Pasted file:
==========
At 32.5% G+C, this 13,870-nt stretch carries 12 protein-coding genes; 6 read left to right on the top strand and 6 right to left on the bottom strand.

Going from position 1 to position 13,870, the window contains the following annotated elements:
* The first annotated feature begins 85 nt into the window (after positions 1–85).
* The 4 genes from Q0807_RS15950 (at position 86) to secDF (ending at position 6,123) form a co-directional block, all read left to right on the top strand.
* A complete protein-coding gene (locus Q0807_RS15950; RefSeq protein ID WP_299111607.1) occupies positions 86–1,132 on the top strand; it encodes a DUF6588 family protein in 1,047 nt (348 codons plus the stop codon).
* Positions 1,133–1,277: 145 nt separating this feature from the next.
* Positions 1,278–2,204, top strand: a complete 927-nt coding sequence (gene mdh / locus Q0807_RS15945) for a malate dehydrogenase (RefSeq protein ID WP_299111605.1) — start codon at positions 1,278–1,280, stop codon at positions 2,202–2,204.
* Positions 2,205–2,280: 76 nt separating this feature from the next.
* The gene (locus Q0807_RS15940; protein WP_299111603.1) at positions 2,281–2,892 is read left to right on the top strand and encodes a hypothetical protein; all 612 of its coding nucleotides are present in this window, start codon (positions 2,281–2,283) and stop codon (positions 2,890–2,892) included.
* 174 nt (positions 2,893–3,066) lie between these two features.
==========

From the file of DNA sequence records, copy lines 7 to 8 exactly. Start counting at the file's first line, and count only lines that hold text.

* Positions 1,278–2,204, top strand: a complete 927-nt coding sequence (gene mdh / locus Q0807_RS15945) for a malate dehydrogenase (RefSeq protein ID WP_299111605.1) — start codon at positions 1,278–1,280, stop codon at positions 2,202–2,204.
* Positions 2,205–2,280: 76 nt separating this feature from the next.